Should I have faith the “true” bible is Yogananda’s Autobiography of a Yogi? Do I give my faith allegiance to an eternal yogi Babaji and resurrected master Sri Yukteswar who is supposed to live in the astral world of Hiranyaloka? Or, should I believe Joseph Smith’s Book of Mormon and his divine revelations from the angel Moroni? Maybe, put my faith in a Koran, certain that Muhammad is THE last prophet? In Moses of the Torah? The New Testament of a resurrected Jesus? In Egyptian or Tibetan Books of the Dead? They can’t all be right. Too many contradictions. But, they could all be wrong!
Fearlessness means doubt in gods, gurus, priests, saints, holy books, and withholding unwarranted belief in all their personal, subjective, supernatural claims. Fearlessness is not afraid to scrutinize claims and demand sufficient, objective evidence from the claimants. Why do we accept these claims on faith or religious authority alone? If we succumb we’ve lost the battle for our own minds. Disbelief and doubt are the skeptic’s first line of defense and protection from the onslaught of irrationality, intolerance, and bigotry. Faith and certainty are the delusion. A brute fact, but invaluable, life-lesson learned.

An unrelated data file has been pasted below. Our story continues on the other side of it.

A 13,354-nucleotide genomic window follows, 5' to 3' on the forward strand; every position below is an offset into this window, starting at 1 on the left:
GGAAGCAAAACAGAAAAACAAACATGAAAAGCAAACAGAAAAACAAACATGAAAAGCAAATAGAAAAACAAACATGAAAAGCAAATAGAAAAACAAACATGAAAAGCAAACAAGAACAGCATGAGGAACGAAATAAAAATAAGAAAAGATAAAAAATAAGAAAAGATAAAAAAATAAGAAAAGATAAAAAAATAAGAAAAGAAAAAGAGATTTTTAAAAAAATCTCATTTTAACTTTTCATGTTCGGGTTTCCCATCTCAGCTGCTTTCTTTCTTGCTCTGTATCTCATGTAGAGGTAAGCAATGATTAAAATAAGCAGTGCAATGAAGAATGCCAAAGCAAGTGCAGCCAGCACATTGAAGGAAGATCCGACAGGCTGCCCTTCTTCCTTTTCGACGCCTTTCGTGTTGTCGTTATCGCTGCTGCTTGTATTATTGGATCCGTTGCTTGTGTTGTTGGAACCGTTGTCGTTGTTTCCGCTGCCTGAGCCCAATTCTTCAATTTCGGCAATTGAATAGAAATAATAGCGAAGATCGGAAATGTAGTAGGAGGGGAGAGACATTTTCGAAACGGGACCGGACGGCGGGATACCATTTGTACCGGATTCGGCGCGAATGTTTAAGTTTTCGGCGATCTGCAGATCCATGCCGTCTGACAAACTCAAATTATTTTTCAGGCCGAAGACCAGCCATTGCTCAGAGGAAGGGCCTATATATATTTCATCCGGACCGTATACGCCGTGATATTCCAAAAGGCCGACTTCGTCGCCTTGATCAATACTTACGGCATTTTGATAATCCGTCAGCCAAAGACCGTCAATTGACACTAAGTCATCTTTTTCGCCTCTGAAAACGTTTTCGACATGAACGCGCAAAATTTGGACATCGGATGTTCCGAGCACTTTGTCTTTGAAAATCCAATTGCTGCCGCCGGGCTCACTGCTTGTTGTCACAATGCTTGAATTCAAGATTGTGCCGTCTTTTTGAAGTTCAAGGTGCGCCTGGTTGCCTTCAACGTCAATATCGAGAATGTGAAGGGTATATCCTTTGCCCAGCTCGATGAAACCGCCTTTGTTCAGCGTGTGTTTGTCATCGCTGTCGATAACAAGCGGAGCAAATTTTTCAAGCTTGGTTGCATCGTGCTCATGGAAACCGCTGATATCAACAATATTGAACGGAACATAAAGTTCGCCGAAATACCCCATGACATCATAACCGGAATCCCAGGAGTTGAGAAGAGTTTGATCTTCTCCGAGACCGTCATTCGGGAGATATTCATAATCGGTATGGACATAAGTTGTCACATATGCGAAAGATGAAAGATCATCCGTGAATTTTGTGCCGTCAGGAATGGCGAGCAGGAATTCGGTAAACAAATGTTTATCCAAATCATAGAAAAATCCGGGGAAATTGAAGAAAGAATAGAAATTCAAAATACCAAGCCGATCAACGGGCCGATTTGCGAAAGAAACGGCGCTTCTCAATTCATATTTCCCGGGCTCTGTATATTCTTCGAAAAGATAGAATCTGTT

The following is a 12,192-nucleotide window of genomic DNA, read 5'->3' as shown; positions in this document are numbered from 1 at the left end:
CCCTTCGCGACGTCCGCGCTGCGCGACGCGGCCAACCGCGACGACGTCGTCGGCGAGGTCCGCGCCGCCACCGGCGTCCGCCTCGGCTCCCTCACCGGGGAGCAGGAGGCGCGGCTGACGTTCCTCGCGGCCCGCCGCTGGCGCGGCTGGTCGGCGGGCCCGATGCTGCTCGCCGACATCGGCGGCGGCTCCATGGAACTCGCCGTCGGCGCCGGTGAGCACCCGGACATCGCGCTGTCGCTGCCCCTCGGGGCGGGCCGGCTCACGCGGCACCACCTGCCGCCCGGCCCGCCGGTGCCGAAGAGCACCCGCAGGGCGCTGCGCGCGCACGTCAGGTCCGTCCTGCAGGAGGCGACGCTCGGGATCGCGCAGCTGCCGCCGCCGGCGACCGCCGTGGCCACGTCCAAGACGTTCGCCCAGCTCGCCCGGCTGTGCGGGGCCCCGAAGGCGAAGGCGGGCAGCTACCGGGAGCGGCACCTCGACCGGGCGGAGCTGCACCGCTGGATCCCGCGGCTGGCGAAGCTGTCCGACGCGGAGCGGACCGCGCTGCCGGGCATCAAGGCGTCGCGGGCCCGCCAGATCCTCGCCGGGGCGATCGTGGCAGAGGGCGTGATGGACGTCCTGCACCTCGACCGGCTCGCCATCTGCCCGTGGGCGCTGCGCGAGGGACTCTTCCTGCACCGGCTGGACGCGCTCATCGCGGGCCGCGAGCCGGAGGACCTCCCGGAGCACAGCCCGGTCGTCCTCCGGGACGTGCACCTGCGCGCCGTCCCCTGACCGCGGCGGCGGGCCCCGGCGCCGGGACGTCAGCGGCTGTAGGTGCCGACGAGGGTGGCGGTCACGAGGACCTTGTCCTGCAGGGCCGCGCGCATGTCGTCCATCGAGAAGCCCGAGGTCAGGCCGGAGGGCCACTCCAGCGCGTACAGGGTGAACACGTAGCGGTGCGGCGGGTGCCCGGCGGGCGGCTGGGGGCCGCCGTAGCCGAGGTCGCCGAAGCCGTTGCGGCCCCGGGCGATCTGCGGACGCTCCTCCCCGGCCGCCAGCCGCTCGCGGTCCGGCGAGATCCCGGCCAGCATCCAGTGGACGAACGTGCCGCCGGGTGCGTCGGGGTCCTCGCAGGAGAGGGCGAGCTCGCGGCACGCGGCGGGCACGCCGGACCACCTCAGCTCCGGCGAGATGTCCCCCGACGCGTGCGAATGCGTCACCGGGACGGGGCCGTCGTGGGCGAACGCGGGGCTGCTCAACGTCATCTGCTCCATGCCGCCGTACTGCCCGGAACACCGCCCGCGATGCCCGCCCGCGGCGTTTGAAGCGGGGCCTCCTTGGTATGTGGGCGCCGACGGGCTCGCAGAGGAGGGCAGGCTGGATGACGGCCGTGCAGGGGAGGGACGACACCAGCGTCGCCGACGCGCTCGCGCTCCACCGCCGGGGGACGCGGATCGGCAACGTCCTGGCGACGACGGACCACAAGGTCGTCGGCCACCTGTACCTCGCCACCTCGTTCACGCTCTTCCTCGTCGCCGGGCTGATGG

Knowing ourselves, our own arguments, and our opponent’s arguments will only make us stronger: a fearlessness that is open to different ideas from our own and one that faces reality, not wishful thinking.
“Belief and faith are such intoxicants that logical reason and facts become blurry and nonsensical” (Espejo).
Faith can be a foe that obstructs advancement.
Yesterday, I discussed my coming out as a former monk, in a podcast interview with Troy Fitzgerald, founder of Secular Safe House and author of Cults and Closets: Coming Out of Chaos. During our conversation, Troy shared: